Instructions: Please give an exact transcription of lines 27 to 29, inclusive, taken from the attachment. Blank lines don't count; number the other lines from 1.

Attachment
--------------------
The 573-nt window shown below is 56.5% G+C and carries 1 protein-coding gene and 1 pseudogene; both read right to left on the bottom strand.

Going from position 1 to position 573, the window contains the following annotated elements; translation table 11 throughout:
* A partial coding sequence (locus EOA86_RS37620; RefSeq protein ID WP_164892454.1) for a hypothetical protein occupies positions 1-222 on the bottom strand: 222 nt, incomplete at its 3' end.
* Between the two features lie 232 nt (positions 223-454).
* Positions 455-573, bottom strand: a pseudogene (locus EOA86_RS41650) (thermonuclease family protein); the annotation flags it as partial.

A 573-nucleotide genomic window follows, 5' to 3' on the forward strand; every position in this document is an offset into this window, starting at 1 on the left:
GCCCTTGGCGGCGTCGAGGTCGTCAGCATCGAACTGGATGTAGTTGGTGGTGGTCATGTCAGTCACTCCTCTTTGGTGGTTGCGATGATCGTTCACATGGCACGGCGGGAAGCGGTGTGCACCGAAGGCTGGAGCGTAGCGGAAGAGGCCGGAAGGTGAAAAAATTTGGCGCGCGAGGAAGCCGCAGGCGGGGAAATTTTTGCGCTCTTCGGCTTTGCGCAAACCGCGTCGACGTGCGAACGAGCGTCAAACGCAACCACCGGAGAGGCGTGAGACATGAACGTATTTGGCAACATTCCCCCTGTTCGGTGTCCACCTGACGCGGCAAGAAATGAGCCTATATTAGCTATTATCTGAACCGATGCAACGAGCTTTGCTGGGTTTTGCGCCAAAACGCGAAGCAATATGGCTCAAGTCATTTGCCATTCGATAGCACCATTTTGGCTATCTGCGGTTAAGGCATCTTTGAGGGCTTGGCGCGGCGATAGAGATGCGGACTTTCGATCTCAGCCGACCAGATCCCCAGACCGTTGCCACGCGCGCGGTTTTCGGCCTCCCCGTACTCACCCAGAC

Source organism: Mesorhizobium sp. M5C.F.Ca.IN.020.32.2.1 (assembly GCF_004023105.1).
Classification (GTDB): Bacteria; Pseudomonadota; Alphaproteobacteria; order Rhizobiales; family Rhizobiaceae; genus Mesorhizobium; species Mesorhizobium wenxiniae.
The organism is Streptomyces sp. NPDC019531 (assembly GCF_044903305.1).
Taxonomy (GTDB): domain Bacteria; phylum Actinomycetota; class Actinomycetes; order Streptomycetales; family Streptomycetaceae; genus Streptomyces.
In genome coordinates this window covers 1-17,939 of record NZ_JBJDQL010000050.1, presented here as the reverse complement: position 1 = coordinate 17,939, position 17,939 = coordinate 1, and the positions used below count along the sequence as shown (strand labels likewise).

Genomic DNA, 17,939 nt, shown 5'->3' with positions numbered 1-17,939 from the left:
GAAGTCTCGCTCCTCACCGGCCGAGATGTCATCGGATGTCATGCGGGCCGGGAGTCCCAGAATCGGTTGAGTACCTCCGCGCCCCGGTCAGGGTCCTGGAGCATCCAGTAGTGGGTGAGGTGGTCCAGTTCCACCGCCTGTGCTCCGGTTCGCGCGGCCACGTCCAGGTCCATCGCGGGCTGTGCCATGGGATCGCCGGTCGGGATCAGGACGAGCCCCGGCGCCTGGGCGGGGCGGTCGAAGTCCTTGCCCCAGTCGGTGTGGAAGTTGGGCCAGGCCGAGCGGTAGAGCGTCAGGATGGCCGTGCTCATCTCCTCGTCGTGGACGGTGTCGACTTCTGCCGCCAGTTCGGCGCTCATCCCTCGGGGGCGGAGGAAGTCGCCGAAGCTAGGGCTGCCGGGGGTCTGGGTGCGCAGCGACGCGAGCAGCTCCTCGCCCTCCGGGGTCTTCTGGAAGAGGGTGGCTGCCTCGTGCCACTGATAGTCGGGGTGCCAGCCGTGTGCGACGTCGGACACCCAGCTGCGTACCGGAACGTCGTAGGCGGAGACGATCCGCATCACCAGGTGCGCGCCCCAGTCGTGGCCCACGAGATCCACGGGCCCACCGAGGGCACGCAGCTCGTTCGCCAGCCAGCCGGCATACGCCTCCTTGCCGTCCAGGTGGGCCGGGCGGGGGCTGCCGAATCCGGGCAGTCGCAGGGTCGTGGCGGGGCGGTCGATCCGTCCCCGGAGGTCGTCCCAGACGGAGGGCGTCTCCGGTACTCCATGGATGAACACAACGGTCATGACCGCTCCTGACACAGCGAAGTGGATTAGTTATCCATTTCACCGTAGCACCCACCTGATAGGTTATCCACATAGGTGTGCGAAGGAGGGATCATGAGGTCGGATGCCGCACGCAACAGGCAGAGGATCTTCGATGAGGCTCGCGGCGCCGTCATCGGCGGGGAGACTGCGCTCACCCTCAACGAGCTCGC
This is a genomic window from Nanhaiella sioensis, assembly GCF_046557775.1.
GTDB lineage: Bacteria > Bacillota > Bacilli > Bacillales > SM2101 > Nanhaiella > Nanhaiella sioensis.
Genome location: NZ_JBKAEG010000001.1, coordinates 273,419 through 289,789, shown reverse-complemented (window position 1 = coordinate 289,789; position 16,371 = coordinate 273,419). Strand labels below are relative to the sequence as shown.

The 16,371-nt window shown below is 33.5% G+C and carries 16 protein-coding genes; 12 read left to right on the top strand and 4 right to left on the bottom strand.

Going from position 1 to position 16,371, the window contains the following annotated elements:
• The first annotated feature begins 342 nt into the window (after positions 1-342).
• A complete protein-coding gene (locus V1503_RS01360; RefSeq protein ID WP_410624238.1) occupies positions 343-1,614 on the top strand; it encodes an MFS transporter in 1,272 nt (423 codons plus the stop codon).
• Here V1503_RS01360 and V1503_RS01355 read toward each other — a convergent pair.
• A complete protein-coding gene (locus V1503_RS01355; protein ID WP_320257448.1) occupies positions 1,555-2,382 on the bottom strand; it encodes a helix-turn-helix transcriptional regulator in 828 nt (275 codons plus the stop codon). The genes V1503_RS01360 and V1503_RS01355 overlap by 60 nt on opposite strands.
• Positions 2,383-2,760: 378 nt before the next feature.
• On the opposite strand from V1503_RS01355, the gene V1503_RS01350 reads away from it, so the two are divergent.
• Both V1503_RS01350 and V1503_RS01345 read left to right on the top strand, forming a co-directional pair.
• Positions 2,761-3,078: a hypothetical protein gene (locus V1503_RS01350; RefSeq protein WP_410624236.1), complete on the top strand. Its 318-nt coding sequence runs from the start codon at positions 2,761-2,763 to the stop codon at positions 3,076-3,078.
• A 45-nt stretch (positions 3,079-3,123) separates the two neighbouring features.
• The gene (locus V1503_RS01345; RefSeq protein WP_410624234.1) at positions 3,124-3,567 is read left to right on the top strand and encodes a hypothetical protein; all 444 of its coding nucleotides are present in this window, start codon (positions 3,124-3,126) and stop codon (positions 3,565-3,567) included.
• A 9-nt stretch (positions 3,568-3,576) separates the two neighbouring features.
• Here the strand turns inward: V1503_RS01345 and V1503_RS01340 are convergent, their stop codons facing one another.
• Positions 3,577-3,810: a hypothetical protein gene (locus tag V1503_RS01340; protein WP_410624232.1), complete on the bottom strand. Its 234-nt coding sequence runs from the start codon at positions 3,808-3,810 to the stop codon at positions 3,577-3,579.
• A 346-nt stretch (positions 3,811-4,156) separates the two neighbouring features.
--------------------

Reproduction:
• Positions 2,761-3,078: a hypothetical protein gene (locus V1503_RS01350; RefSeq protein WP_410624236.1), complete on the top strand. Its 318-nt coding sequence runs from the start codon at positions 2,761-2,763 to the stop codon at positions 3,076-3,078.
• A 45-nt stretch (positions 3,079-3,123) separates the two neighbouring features.
• The gene (locus V1503_RS01345; RefSeq protein WP_410624234.1) at positions 3,124-3,567 is read left to right on the top strand and encodes a hypothetical protein; all 444 of its coding nucleotides are present in this window, start codon (positions 3,124-3,126) and stop codon (positions 3,565-3,567) included.